Happy Birthday Susan B. Anthony

 

Susan B. Anthony chastising Grover Cleveland.

 

Susan Brownell Anthony (February 15, 1820 – March 13, 1906) was a prominent American civil rights leader who played a pivotal role in the 19th century women's rights movement to introduce women's suffrage into the United States. She traveled the United States and Europe, and gave 75 to 100 speeches per year on women's rights for 45 years.

Susan B. Anthony (adapted from an image courtesy Library of Congress)

 

 

Biographical excerpt from about.com -------------  (February 15, 1820 – March 13, 1906)

 

Susan B. Anthony was raised in New York as a Quaker. She taught for a few years at a Quaker seminary and from there became a headmistress at a women's division of a school. At 29 years old Anthony became involved in abolitionism and then temperance. A friendship with Amelia Bloomer led to a meeting with Elizabeth Cady Stanton, who was to become her lifelong partner in political organizing, especially for women's rights and woman suffrage.

 

Elizabeth Cady Stanton, married and mother to a number of children, served as the writer and idea-person of the two, and Susan B. Anthony, never married, was more often the organizer and the one who traveled, spoke widely, and bore the brunt of antagonistic public opinion.

 

After the Civil War, discouraged that those working for "Negro" suffrage were willing to continue to exclude women from voting rights, Susan B. Anthony became more focused on woman suffrage. She helped to found the American Equal Rights Association in 1866, and in 1868 with Stanton as editor, became publisher of Revolution. Stanton and Anthony founded the National Woman Suffrage Association, larger than its rival American Woman Suffrage Association with which it finally merged in 1890.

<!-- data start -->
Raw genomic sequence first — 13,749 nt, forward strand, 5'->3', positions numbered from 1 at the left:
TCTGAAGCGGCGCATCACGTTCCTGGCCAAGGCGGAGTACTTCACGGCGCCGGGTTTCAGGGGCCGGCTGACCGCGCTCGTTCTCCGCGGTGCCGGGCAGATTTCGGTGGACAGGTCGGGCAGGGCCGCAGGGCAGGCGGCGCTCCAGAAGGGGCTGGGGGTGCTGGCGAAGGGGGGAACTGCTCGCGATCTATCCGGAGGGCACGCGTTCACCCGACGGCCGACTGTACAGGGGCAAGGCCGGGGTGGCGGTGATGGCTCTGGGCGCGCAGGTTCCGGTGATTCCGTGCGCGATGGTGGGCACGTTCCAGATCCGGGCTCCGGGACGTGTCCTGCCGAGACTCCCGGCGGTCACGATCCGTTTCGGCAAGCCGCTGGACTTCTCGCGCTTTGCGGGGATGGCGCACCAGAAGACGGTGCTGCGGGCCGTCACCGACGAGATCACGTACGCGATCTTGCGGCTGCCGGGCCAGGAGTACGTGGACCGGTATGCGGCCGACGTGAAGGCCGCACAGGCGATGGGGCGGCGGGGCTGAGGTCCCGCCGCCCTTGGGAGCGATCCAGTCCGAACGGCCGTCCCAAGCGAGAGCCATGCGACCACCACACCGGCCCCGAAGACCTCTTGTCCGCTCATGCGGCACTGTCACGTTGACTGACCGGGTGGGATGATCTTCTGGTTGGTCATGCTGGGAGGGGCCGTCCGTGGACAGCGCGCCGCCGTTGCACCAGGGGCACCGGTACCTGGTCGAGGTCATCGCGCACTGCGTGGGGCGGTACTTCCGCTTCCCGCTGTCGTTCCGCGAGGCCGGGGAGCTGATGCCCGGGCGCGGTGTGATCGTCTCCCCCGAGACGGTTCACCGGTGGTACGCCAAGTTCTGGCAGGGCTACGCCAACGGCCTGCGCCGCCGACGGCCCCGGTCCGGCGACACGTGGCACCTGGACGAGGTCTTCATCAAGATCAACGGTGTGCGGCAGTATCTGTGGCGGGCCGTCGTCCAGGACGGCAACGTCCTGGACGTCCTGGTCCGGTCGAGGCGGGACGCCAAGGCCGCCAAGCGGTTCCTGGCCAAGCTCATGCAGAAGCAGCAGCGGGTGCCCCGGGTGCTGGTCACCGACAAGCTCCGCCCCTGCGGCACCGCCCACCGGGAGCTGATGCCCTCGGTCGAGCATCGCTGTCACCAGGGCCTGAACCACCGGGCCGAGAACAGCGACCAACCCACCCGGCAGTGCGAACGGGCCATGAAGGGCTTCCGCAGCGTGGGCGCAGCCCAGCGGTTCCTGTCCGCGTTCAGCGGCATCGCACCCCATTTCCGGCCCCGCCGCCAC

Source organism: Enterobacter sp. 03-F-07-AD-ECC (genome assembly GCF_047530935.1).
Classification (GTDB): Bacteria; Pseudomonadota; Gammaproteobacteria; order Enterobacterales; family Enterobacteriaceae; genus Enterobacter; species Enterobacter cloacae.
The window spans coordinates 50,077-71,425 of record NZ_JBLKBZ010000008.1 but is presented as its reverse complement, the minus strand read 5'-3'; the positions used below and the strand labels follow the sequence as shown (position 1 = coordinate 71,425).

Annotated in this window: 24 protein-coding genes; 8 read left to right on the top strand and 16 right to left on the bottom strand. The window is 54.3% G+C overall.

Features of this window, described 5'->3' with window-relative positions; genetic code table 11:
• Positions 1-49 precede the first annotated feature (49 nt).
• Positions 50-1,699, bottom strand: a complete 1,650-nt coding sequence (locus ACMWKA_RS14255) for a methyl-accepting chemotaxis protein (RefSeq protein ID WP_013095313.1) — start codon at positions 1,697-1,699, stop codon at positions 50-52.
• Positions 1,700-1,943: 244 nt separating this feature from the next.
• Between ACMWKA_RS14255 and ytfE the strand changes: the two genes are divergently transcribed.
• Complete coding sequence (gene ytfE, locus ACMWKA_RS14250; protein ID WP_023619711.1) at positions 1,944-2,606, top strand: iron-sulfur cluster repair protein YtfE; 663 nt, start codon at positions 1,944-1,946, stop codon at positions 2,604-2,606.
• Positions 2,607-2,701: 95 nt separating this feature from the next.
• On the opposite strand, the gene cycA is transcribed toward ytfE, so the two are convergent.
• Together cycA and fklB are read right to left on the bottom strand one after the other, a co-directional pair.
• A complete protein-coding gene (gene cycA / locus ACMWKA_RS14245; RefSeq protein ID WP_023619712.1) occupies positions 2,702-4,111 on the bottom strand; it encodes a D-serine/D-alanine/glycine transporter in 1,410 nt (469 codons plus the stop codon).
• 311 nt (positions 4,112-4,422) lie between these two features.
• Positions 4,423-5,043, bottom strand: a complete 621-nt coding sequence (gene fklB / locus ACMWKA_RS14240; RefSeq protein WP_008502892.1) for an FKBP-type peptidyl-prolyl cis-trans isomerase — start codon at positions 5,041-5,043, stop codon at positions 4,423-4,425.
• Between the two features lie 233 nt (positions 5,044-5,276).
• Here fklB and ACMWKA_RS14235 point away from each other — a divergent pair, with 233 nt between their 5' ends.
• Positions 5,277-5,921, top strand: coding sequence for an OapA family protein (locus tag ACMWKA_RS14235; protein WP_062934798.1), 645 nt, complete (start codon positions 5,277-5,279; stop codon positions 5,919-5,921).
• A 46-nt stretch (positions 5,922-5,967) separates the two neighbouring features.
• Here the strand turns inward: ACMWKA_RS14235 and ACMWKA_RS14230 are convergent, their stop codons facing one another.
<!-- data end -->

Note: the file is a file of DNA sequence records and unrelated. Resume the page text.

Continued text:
In 1872, in an attempt to claim that the constitution already permitted women to vote, Susan B. Anthony cast a test vote in Rochester, New York, in the presidential election. She was found guilty, though she refused to pay the resulting fine (and no attempt was made to force her to do so).

 

In her later years, Susan B. Anthony worked closely with Carrie Chapman Catt, retiring from active leadership of the suffrage movement in 1900 and turning over presidency of the NAWSA to Catt. She worked with Stanton and Mathilda Gage on a History of Woman Suffrage.

 

In her writings, Susan B. Anthony occasionally mentioned abortion. Susan B. Anthony opposed abortion which at the time was an unsafe medical procedure for women, endangering their health and life. She blamed men, laws and the "double standard" for driving women to abortion because they had no other options. ("When a woman destroys the life of her unborn child, it is a sign that, by education or circumstances, she has been greatly wronged." 1869) She believed, as did many of the feminists of her era, that only the achievement of women's equality and freedom would end the need for abortion. Anthony used her anti-abortion writings as yet another argument for women's rights.

 

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Anthony on abortion:

"Guilty? Yes. No matter what the motive, love of ease, or a desire to save from suffering the unborn innocent, the woman is awfully guilty who commits the deed. It will burden her conscience in life, it will burden her soul in death; but oh, thrice guilty is he who...drove her to the desperation which impelled her to the crime!"

 

-Susan B. Anthony, The Revolution, 1869


“The older I get, the greater power I seem to have to help the world; I am like a snowball -- the further I am rolled the more I gain.”

"Sooner or later we all discover that the important moments in life are not the advertised ones, not the birthdays, the graduations, the weddings, not the great goals achieved. The real milestones are less prepossessing. They come to the door of memory unannounced, stray dogs that amble in, sniff around a bit and simply never leave. Our lives are measured by these."

 

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"It was we, the people; not we, the white male citizens; nor yet we, the male citizens; but we, the whole people, who formed the Union."

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Josie06 Josie06
56-60, F
Feb 15, 2009